More than 1,200 people gathered on July 17 in Arlington, Va., for the annual Christians United for Israel (CUFI) Washington Summit. It was the event’s 18th—or chai—iteration, gathering some of the more than 10 million members of the nation’s largest, pro-Israel organization.
Throughout the day, political, scholarly, advocacy and religious speakers addressed various topics, many centered on the themes of courage and fighting antisemitism.
“God’s love for the Jewish people will be here forever,” Pastor John Hagee, founder and chairman of CUFI, told the audience. “What CUFI does, or does not do, to bless Israel will be remembered forever.”
Hagee, 83, founder and senior pastor of the 22,000-strong Cornerstone Church in San Antonio, cited leadership lessons from King David to George Washington to Teddy Roosevelt. He also urged courage.
“When you try to do the right thing in the right way, God will be with you,” he said.
The pastor underscored that one of those “right” things to do is to combat antisemitism, which he called “one of America’s greatest sins.”
“Let’s attack antisemitism wherever we find it. Don’t worry what people say about you. We are not here to please the antisemites or to cooperate with them,” he said. “We are here to please the Almighty and live according to the dictates of God,” including being “defenders of Zion” and comforting Jews.
‘We can force it back under the rocks’
Several speakers drew lessons from the Bible, which they applied to modern times.
Pastor George Morrison, a CUFI board member, and Sandra Parker—Hagee’s daughter and chairwoman of CUFI Action Fund—encouraged being like Nachshon, son of Aminadav, who per the book of Exodus leapt first into the Red Sea.
“Only when he was up to his nose [in water] did the Red Sea part,” Morrison said.
Malcolm Hoenlein, vice chairman of the Conference of Presidents of Major American Jewish Organizations, also referenced ancient Egypt.
Pharaoh modeled “true” antisemitism, he said, noting that the Egyptian ruler enslaved Jews, whom he assumed would collaborate with the country’s enemies, should Egypt be attacked, even though “he doesn’t accuse Jews of doing anything wrong,” he said.
Hoenlein said that antisemitism, which he considers an “antiseptic” term compared to “Jew-hatred,” has no cure, but “we can force it back under the rocks.”
In the CUFI program, Hoenlein’s affiliation with the Conference of Presidents was listed, and Jewish Insider reported that he was harsher in his criticism of the White House strategy on antisemitism than the group has been.
In an interview with JNS, he spoke in his personal capacity rather than on behalf of the Conference of Presidents. He said that the U.S. Department of Education needs to do a lot more to protect Jews on the nation’s college campuses.
“No Jewish student or faculty should feel threatened,” he said. “Get alumni, donors, administrators, members of boards to stand up and say, ‘This is not tolerable.’”
The Jewish community is winning battles but losing the war on antisemitism, he told JNS. “We’re spending into the nine figures to fight antisemitism. We need a more coordinated and collaborative approach.”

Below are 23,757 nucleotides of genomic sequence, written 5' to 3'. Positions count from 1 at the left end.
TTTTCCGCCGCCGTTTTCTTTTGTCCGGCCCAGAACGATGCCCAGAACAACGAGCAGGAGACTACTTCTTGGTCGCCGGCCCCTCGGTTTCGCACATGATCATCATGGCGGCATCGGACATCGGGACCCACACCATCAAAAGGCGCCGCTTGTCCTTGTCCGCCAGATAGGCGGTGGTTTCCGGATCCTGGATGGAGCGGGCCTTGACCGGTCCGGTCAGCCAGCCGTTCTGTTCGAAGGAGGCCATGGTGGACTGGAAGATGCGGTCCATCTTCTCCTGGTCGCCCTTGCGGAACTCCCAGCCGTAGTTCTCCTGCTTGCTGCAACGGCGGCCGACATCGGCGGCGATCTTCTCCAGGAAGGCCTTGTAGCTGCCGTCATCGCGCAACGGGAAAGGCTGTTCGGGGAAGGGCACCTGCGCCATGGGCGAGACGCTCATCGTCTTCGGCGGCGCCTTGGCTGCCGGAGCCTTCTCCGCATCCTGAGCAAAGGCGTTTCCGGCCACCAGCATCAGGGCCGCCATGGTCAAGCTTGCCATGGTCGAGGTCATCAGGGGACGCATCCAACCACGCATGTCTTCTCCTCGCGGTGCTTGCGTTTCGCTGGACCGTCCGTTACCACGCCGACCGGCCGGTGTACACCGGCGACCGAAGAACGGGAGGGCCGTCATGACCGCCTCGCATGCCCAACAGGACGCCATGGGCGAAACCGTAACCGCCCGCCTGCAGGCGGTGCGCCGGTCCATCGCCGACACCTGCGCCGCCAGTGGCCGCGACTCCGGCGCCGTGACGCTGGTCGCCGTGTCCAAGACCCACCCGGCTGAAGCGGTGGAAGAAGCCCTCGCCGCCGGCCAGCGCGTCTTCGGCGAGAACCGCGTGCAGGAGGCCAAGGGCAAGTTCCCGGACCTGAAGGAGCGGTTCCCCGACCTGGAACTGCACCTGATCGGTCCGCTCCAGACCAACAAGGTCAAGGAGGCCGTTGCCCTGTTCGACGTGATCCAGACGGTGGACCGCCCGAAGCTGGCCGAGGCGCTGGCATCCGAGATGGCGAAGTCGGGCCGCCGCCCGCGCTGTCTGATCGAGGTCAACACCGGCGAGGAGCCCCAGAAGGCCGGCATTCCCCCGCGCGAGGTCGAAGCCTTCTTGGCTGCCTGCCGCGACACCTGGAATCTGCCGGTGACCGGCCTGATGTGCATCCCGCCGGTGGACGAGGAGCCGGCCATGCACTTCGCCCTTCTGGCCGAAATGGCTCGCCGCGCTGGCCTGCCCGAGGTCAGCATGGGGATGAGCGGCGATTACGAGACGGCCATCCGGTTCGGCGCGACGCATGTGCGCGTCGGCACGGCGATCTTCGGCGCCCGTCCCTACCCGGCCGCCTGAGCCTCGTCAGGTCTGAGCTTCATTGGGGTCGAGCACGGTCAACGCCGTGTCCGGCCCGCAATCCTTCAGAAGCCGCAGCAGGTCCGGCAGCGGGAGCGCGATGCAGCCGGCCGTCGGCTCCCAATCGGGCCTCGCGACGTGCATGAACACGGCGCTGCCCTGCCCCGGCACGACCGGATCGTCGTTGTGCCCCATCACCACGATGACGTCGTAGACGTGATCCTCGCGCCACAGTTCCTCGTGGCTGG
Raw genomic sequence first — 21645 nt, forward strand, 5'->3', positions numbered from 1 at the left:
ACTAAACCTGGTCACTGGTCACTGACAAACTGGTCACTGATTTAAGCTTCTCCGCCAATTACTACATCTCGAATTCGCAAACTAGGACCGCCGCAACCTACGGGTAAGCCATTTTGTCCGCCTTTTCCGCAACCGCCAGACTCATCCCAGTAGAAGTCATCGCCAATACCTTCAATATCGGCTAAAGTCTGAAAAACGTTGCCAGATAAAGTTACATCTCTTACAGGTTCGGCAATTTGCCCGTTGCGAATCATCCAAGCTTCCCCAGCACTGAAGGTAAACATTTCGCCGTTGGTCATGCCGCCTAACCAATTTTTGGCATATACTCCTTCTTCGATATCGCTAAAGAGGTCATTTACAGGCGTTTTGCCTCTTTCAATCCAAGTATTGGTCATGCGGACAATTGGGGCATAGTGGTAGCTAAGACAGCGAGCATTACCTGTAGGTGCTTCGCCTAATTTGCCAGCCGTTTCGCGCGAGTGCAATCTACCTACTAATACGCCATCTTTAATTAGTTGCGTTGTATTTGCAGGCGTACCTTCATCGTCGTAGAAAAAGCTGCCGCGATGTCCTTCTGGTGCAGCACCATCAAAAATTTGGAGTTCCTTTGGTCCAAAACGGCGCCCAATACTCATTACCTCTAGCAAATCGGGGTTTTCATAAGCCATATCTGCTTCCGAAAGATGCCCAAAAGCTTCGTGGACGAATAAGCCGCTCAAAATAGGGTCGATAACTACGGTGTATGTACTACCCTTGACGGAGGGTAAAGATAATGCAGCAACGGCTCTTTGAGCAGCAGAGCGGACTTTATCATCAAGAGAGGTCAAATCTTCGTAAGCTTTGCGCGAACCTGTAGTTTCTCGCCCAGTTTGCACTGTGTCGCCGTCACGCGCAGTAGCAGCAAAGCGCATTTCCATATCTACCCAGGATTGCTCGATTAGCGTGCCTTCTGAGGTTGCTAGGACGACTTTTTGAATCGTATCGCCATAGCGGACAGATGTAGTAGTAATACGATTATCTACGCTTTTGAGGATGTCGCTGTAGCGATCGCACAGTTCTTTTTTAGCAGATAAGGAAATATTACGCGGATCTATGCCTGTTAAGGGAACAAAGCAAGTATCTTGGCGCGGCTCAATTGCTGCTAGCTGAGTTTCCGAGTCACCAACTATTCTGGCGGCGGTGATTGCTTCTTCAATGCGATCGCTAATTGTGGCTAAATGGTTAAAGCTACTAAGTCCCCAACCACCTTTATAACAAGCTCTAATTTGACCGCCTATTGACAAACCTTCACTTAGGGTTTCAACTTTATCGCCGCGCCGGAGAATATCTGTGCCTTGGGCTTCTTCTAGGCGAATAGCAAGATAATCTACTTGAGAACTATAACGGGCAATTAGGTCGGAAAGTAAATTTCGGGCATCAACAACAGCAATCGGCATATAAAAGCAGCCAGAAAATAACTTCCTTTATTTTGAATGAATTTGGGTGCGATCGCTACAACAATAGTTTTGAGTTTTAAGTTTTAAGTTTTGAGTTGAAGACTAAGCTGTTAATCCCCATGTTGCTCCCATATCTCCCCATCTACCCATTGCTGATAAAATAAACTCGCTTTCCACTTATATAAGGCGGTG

‘Federal antisemitism standards in a vulnerable position’
Kenneth L. Marcus, founder and chairman of the Louis D. Brandeis Center for Human Rights Under Law, told attendees that more than half of U.S. states have adopted the International Holocaust Remembrance Alliance’s (IHRA) working definition on antisemitism in some form.
Marcus said it’s helpful that the Biden administration produced a national strategy to combat antisemitism but at the same time noted that the administration weakened the plan by supporting a “more lenient” definition of antisemitism in addition to IHRA.
The administration has delayed issuing regulations for the 2019 Executive Order on Combating Antisemitism, which “reaffirms that Title VI protects Jews from antisemitic harassment or other discrimination if it is based on their race, color, or national origin,” Marcus told JNS.
“It leaves federal antisemitism standards in a vulnerable position,” he said. “People should reach out to the administration, directly or through their members of Congress.”
Florida Gov. Ron DeSantis, a Republican candidate for president, spoke about the movement to boycott Israel.
“You’re free as a person to have whatever views on foreign policy you want, but when you focus all of your ire against the only Jewish state—not the CCP or other rogue regimes—that’s antisemitism, and that is wrong,” he said. (He was referring to the Chinese Communist Party.)
When Airbnb enacted a policy that discriminated against Jews in Judea and Samaria, Florida imposed sanctions on the company, DeSantis told attendees.
“Lo and behold, they reversed their policy,” he said.
Florida also acted against Unilever, when its subsidiary Ben and Jerry’s announced it would no longer operate “in the Occupied Palestinian Territory,” added DeSantis. And most recently, the state has opened an investigation into the investment giant Morningstar over alleged boycotting of Israel in its environmental, social and governance (ESG) ratings.
Speakers agreed much work and great challenges loomed, but Hoenlein sees reason for optimism. “God, in his wisdom, sometimes creates what we think are problems but are really opportunities,” he told attendees.